(Host) Commentator Barrie Dunsmore notes that while tonight’s presidential debate was supposed to be about domestic issues, it’s likely the candidates will want to discuss what Senator Kerry meant when he supposedly called terrorism a nuisance.
(Dunsmore) The New York Times Magazine had John Kerry on its cover last Sunday with a lengthy story about his attempts to define his perception of the war on terrorism and how to fight it. As part of a nuanced analysis of how Kerry differed from President Bush on this issue, the interviewer asked Kerry what it would take for Americans to feel safe again. His response, “We have to get back to the place we were, where terrorists are not the focus of our lives, but they’re a nuisance.”
Kerry went on to say that just as society was never going to end problems like prostitution, illegal gambling and organized crime, such things should be fought and controlled until they were no longer threatening the fabric of people’s lives. Within the context of a discussion about how you deal with an international network of Islamic extremists when the military option is actually quite limited, such thoughts are not particularly outlandish.
But in the heat of this presidential campaign, Kerry’s words have added fuel to the fires of his critics and opponents. The Sunday Times magazine is printed and in distributor’s hands by Thursdays. So it was no surprise that by Sunday night, the Bush campaign’s attack machine was running television ads in key states mocking Kerry’s words. The president has now picked up the theme that Kerry thinks terrorism is a nuisance – no more serious than prostitution or illegal gambling. That’s not what Kerry actually said and clearly not what he meant. But once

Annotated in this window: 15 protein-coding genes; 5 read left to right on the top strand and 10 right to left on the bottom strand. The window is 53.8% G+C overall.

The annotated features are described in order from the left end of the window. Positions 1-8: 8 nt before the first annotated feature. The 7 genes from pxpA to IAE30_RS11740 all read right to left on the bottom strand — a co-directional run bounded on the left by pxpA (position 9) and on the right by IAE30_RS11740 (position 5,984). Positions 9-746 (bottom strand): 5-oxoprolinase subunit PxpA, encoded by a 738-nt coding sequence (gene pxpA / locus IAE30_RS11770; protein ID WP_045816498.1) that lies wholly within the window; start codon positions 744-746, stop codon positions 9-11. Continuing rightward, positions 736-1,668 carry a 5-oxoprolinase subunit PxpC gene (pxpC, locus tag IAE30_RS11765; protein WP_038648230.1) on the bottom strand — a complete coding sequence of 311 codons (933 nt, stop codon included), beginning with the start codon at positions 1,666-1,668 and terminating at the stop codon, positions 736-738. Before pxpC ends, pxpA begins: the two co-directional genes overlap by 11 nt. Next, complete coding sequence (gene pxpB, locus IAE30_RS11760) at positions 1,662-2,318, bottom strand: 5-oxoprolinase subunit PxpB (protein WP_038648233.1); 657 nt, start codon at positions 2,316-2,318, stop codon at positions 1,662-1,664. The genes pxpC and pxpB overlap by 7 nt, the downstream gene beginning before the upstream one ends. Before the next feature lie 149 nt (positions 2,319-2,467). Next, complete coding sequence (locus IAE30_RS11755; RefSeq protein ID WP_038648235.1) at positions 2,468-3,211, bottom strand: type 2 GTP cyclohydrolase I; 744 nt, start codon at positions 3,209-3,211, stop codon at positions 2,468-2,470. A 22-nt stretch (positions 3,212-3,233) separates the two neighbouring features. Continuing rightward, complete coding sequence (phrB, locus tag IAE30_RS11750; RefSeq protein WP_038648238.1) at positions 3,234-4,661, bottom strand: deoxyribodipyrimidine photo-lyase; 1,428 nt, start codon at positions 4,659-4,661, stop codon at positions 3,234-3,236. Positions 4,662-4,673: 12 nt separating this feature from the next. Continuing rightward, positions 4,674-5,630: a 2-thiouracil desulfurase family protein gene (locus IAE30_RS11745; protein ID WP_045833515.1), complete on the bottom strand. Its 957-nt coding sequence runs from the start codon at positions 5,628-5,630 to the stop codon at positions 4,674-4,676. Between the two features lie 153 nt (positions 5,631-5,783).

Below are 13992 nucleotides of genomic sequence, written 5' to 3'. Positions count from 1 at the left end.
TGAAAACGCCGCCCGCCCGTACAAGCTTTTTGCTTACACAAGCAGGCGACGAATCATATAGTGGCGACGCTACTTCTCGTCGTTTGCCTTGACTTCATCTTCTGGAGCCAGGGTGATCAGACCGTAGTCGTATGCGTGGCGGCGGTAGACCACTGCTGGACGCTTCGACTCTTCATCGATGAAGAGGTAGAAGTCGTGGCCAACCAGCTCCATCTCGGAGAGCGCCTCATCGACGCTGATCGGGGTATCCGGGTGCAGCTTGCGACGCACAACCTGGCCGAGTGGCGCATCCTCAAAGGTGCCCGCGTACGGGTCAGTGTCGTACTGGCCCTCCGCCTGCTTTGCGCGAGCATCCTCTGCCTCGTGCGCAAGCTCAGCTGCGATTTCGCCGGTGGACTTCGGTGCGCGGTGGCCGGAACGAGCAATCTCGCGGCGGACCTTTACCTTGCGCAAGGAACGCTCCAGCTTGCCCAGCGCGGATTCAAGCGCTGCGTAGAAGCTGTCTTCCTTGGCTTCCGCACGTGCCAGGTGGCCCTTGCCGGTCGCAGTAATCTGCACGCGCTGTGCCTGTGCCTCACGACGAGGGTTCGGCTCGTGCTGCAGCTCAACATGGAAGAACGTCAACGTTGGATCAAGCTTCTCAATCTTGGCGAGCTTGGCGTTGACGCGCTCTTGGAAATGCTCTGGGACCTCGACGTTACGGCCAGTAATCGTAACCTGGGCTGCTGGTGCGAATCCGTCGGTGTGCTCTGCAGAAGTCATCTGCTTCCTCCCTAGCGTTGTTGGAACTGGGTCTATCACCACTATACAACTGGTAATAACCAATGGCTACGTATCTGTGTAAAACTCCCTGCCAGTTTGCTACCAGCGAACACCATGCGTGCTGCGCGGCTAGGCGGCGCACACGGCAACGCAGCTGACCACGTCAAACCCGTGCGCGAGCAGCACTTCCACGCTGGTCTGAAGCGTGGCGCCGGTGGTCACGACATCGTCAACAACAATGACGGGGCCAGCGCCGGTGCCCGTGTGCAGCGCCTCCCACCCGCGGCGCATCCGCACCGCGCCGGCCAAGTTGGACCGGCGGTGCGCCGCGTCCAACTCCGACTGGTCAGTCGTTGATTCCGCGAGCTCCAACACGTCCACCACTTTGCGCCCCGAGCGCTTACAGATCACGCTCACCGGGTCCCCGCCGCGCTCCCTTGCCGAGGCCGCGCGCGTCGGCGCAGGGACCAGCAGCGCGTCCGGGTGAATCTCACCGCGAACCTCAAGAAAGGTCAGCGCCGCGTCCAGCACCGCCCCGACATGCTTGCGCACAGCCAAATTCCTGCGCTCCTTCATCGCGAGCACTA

again, the senator has been caught out by not being able to explain himself in slogans and sound bites.
It is a reality of American politics that -especially in wartime – simple slogans work. In 1952, at the height of the Korean War, candidate Eisenhower said “I will go to Korea.” In 1968, as the Vietnam War raged, candidate Nixon promised that he had a “secret plan” to end the war. Both were elected. Ike did end the Korean War but Nixon and his successor stayed in Vietnam for another seven years.
For those who take the trouble to read the whole of the Sunday Times article it will be clear that Kerry is an internationalist. He believes the way to resolve problems like Iraq and the war on terror is through strong alliances – as opposed to the lone gun-fighter approach of Bush. As much as that loner metaphor plays to America’s image of itself, it might be recalled that in High Noon, Gary Cooper’s marshal wanted help from the townsfolk – he just couldn’t get it. In the gunfight at O.K. Corral, Wyatt Earp had his brothers and Doc Holliday when he faced down the Clanton gang. And as every Texan knows, even the Lone Ranger needed Tonto.
This is Barrie Dunsmore.
Barrie Dunsmore is a veteran diplomatic and foreign correspondent for ABC News, now living in Charlotte.